Malaysia Airlines flight 370 went missing on March 8, 2014, en route from Kuala Lumpur to Beijing with 239 people on board. It is still unclear what exactly happened to the plane and those on board, but a crucial data clue was only made possible by a previous investigation. This investigation was the disappearance of Air France flight 447, which vanished on June 1, 2009 en route from Rio de Janeiro to Paris.
AF447 was eventually found to have crashed into the Atlantic Ocean killing 228 people.
In his 2015 book ‘The Plane That Wasn’t There’, science journalist and aviation expert Jeff Wise explained that lessons were learned from AF447 to “make sure nothing like it ever happened again”.
It was as a result of the 2009 tragedy that satellite telecommunications company Inmarsat started recording Burst Timing Offset (BTO) values, which ended up being central to the MH370 investigation.
The hardware for this was installed just a year before MH370 disappeared.
Along with Burst Frequency Offset (BFO) values, the BTO values allowed investigators to map out a route of MH370 over the Indian Ocean.
Mr Wise wrote: “It’s no understatement to say that if Air France 447 hadn’t happened, we wouldn’t have any pings today for MH370.”
These ‘pings’ are communications between MH370 and Inmarsat’s satellite 3F1.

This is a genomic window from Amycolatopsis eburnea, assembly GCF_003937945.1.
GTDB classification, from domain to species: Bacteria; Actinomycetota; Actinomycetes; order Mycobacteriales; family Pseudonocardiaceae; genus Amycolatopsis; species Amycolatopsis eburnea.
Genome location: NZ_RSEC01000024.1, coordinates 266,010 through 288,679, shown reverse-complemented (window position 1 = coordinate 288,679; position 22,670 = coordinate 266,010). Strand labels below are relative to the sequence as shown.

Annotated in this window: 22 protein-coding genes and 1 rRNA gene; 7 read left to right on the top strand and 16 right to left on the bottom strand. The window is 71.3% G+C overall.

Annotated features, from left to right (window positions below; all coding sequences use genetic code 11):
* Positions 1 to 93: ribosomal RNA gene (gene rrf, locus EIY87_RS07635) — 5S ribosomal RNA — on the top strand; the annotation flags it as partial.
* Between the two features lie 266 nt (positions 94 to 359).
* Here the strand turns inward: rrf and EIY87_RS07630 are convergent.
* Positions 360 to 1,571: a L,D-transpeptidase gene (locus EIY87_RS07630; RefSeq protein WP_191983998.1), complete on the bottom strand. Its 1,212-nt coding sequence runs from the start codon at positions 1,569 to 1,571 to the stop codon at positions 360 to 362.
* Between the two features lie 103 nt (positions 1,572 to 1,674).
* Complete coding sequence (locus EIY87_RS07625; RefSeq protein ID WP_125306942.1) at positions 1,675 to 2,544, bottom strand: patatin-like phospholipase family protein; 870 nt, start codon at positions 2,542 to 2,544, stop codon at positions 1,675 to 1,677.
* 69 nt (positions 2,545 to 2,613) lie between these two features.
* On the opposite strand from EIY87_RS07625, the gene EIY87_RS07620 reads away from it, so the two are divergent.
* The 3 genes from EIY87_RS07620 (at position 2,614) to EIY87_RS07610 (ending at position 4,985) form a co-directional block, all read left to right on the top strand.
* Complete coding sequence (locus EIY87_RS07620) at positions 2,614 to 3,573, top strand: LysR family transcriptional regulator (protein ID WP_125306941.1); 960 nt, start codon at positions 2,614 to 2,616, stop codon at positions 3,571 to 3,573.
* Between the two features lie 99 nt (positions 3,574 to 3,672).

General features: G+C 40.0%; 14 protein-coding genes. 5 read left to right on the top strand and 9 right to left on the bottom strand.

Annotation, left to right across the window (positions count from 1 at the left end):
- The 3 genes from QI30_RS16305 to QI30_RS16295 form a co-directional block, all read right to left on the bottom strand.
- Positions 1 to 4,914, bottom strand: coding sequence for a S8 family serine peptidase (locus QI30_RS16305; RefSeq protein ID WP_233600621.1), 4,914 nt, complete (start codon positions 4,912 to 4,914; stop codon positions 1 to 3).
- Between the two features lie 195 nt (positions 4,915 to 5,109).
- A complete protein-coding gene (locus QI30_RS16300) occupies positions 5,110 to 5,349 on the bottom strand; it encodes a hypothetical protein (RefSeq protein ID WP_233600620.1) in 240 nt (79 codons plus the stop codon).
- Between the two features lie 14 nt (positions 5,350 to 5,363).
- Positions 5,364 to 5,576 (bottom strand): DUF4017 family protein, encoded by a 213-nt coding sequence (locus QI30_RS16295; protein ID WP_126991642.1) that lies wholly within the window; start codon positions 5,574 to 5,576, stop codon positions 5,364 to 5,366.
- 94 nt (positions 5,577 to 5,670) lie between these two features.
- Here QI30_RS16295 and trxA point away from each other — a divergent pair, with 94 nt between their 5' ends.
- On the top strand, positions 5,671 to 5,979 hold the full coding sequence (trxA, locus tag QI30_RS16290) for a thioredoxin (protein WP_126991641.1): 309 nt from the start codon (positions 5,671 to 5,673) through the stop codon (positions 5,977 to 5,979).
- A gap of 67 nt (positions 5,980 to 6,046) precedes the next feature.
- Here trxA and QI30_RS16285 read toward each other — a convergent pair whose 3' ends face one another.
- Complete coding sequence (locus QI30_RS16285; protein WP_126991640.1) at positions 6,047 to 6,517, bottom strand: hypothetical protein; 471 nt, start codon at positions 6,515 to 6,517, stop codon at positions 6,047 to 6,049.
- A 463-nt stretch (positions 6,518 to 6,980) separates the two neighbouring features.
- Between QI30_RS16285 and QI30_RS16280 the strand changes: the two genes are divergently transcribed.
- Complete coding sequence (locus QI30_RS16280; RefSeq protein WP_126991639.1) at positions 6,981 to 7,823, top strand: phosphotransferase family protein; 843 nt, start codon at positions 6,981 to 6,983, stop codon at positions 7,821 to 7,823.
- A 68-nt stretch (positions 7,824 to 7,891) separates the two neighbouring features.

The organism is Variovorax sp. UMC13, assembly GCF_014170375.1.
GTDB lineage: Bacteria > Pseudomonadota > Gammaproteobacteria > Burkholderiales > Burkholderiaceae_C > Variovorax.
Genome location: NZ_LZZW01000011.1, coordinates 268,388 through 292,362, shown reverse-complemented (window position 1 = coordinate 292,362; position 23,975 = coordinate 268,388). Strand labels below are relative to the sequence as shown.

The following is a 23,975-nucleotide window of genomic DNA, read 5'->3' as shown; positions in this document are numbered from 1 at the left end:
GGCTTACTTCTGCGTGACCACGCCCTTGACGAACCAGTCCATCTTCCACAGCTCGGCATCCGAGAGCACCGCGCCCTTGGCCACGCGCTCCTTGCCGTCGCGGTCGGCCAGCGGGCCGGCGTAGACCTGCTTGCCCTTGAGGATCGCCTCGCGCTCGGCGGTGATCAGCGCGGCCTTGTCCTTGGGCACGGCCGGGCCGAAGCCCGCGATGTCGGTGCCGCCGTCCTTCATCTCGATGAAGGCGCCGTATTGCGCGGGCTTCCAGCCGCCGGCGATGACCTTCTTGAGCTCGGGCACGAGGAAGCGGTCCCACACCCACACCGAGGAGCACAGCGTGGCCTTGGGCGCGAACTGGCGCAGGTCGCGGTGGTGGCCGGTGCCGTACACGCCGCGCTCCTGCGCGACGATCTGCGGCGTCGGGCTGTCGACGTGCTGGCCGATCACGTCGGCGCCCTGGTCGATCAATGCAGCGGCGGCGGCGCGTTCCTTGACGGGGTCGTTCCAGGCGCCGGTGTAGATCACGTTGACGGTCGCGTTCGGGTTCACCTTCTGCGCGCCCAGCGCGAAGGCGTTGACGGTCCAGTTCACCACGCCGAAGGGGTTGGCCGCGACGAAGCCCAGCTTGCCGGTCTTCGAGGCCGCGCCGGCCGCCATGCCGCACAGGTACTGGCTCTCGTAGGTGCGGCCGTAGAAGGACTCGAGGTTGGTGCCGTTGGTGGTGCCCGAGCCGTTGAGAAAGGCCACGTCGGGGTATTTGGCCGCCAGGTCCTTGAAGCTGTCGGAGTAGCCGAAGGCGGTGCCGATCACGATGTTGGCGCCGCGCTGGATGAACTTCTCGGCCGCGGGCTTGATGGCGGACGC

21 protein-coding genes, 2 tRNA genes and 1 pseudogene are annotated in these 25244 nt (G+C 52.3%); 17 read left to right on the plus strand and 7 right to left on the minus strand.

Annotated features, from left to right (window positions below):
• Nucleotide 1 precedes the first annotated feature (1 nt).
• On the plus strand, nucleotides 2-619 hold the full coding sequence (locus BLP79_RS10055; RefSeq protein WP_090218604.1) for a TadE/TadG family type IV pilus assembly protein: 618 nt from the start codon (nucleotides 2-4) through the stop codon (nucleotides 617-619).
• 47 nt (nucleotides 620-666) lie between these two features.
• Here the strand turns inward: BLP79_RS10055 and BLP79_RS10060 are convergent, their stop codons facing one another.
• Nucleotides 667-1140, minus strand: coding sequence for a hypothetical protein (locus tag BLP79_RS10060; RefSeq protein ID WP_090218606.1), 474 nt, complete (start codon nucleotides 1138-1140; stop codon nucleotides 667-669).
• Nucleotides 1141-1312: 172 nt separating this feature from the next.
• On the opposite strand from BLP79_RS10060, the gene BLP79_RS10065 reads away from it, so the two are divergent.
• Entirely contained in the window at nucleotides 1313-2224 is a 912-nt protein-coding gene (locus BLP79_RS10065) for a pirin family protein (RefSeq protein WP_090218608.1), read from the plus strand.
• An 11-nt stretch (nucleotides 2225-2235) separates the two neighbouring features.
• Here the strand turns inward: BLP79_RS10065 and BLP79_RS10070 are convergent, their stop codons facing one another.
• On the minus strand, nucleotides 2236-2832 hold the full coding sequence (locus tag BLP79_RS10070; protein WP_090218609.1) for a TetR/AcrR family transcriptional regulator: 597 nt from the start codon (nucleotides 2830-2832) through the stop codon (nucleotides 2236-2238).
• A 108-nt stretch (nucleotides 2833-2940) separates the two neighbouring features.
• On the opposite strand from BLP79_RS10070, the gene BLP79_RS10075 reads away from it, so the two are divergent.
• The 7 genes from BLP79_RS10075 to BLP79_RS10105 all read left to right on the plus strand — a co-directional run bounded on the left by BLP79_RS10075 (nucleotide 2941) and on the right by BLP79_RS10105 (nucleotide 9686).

On the other hand, there is a chance that hijackers may have also learned from the first disaster.
Mr Wise said: “As the search for MH370 unfolded however, I wondered if the case of the missing French jetliner might have supplied negative as well as positive inspiration.
“What if – I wondered – someone had taken Air France 447 as a lesson in how to make other airliners disappear?”
This might explain why there are so many “uncanny” similarities between the two plane catastrophes.
Mr Wise explained: “In both cases, the planes vanished after venturing beyond the range of land-based radar in the middle of the night.
“And in both cases air traffic control were late in realising that something untoward had happened, because their screens continued to display the aircraft symbol as if everything were normal.”
The main difference between the two incidents is that AF447 was eventually found.
The aircraft had been sending regular maintenance update to Air France HQ, which included GPS data.
This meant the airline company could track the exact location of its aeroplane when it disappeared.
The black boxes were eventually retrieved after around two years.
The BTO and BFO data seem to indicate that MH370 crashed into the southern Indian Ocean.
While a wreckage has yet to be discovered, this remains the most likely scenario.
If a future expedition proves successful, it will have been down to this satellite data.
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